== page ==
Eusebius, born in Sardinia, a lector at Rome, and later bishop of Vercelli, fought so bravely against Arianism that his unconquerable faith supplied encouragement and new life to Liberius, the Pope. Because of his profession of the Catholic Faith, Eusebius was sent to Scythopolis by the emperor Constantius, where he suffered hunger, thirst, beatings and many other kinds of torment. From there he was sent away into Cappadocia and endured the hardships of exile until Constantius death.
When he was allowed to return to his own church, Italy put off her garments of mourning. Here he published his own expurgated Latin translation of the Greek commentaries of Origen and those of Eusebius of Caesarea on all the psalms. At Vercelli, during the reign of Valentinian and Valens, he went to the Lord to receive the unfading crown of glory earned by his great labors and hardships.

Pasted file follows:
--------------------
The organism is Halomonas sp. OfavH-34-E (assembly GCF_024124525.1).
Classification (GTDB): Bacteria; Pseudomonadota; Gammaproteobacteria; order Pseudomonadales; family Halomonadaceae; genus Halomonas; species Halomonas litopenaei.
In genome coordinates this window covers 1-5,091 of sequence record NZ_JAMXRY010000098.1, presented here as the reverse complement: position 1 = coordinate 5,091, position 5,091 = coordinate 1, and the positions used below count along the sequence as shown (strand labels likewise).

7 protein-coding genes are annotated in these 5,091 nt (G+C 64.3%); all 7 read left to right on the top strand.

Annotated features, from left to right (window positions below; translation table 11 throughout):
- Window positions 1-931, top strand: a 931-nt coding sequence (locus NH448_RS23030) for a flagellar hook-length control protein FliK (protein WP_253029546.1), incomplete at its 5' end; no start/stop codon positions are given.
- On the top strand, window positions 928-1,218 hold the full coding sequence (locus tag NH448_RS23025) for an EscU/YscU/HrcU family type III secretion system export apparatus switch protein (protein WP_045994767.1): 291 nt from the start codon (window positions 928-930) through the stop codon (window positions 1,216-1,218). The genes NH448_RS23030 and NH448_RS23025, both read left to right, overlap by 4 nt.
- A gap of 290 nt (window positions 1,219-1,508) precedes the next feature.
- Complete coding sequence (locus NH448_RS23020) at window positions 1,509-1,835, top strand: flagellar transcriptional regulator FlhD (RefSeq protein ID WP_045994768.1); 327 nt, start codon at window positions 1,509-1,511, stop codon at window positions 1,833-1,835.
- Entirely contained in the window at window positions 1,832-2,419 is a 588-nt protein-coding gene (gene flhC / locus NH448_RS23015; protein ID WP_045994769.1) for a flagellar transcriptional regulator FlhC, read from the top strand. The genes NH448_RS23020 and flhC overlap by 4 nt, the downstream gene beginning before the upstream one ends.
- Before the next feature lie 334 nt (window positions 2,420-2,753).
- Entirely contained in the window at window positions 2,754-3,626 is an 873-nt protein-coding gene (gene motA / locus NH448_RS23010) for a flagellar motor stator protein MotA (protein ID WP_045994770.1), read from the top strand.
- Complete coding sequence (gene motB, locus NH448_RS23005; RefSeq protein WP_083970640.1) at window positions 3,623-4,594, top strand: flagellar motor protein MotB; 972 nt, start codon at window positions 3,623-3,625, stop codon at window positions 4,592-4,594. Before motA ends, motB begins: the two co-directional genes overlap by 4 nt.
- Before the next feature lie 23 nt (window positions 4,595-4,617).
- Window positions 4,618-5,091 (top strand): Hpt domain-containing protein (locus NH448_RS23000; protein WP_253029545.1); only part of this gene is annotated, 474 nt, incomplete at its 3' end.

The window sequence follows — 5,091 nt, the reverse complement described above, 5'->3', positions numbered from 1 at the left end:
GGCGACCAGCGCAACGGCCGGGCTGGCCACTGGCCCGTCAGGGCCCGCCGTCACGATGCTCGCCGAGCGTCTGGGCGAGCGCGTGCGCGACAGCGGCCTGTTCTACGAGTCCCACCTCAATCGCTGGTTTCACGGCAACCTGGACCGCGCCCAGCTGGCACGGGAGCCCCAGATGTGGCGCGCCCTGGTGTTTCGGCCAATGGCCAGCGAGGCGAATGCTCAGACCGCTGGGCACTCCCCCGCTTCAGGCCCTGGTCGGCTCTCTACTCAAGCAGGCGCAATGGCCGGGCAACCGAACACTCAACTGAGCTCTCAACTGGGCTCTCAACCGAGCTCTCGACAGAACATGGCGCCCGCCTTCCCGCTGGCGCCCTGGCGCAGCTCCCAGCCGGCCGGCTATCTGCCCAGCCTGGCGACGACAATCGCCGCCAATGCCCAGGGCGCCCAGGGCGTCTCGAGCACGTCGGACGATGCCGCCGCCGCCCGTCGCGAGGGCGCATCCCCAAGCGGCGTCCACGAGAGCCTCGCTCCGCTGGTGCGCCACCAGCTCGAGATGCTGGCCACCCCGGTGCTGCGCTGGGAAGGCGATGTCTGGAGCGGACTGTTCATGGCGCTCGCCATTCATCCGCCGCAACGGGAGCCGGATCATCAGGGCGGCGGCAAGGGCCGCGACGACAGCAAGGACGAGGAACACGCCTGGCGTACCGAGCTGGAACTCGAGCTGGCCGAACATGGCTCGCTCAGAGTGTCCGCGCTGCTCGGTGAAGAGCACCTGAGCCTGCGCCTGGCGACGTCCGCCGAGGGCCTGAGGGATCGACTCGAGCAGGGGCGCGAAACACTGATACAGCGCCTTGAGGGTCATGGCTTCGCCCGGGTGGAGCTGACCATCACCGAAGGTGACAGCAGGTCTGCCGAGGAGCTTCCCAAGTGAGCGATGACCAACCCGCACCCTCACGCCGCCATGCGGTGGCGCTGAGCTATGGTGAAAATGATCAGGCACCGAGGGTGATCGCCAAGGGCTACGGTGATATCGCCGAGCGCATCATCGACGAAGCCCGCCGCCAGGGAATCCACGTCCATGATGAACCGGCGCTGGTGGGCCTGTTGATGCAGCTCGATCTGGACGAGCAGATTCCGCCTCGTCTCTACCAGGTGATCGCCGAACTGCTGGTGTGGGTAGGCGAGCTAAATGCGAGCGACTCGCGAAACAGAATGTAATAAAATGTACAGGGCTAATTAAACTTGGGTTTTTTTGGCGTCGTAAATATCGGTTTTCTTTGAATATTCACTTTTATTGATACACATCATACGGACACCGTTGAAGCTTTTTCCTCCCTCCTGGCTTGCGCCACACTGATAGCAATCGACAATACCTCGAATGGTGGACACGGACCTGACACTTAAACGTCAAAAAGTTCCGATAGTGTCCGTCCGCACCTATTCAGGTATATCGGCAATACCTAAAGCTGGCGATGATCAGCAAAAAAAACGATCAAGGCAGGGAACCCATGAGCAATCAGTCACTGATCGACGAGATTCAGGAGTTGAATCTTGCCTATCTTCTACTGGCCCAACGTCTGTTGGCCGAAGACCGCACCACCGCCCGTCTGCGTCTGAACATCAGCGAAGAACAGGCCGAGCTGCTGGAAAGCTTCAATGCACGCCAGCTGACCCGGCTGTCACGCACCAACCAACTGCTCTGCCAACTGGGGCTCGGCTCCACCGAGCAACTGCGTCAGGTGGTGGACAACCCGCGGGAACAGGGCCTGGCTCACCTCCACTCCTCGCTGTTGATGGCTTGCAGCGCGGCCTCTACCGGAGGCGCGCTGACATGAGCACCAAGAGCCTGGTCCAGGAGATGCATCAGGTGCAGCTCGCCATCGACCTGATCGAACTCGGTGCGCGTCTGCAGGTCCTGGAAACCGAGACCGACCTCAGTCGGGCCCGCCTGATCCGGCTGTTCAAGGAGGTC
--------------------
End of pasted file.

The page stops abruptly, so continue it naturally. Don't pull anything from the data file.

Taken from The Hours of the Divine Office in English and Latin, Vol. I: Advent to Passion Sunday (Collegeville, Minnesota: The Liturgical Press, 1963), pp. 1682-1683.
Epistle and Gospel for December 16